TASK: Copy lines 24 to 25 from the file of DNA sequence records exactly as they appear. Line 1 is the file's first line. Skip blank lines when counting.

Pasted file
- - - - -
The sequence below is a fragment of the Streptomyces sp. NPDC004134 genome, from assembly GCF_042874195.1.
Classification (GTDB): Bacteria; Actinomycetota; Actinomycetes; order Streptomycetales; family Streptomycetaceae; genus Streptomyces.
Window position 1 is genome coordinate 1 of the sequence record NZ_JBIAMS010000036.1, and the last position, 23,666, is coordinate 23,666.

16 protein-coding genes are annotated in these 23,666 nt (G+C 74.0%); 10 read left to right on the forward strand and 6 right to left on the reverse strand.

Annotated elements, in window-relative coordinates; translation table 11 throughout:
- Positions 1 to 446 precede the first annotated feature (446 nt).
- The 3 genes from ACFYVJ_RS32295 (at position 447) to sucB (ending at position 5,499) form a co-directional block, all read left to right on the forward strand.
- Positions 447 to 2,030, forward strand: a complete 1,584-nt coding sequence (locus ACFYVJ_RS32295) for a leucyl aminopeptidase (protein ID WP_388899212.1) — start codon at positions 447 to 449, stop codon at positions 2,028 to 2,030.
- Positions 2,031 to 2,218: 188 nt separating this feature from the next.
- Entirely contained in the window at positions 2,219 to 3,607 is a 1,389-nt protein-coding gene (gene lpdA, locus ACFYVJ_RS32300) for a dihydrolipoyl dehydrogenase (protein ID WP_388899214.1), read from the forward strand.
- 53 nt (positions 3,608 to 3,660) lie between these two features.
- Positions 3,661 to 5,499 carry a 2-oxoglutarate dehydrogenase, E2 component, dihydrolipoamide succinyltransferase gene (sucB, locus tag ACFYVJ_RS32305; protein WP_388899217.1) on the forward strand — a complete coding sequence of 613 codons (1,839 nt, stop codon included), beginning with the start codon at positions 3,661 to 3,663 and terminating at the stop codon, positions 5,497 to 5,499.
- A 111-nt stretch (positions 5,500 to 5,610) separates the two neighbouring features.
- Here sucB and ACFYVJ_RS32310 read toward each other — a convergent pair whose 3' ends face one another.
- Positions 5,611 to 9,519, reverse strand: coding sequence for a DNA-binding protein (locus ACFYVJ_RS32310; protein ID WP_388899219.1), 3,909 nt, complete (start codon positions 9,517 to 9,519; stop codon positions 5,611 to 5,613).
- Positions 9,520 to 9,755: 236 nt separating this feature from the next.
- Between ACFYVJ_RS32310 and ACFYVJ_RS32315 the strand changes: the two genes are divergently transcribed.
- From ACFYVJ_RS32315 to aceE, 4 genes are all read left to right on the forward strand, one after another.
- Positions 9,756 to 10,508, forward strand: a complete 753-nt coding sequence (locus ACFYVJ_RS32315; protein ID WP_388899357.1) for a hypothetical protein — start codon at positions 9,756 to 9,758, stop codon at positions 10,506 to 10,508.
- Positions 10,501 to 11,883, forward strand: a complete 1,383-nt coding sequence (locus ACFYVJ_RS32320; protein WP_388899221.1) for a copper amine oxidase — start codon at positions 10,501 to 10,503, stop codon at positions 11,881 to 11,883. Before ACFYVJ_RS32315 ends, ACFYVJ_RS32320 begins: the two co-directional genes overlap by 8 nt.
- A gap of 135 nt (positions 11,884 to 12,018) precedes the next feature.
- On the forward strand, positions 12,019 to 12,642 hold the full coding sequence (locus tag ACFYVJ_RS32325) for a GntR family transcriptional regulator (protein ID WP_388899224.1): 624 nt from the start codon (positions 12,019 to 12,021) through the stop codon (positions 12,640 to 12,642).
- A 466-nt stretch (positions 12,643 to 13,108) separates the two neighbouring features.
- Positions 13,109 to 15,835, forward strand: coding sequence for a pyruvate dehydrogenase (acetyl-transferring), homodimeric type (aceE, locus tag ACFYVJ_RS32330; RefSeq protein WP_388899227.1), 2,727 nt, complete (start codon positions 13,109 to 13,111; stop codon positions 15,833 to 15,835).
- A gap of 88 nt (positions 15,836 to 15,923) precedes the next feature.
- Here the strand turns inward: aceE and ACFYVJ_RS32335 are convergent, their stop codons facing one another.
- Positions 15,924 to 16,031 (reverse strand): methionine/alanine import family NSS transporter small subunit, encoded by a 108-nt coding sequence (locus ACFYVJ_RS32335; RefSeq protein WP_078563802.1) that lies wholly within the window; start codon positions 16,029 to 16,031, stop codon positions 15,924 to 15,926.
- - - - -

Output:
- Positions 13,109 to 15,835, forward strand: coding sequence for a pyruvate dehydrogenase (acetyl-transferring), homodimeric type (aceE, locus tag ACFYVJ_RS32330; RefSeq protein WP_388899227.1), 2,727 nt, complete (start codon positions 13,109 to 13,111; stop codon positions 15,833 to 15,835).
- A gap of 88 nt (positions 15,836 to 15,923) precedes the next feature.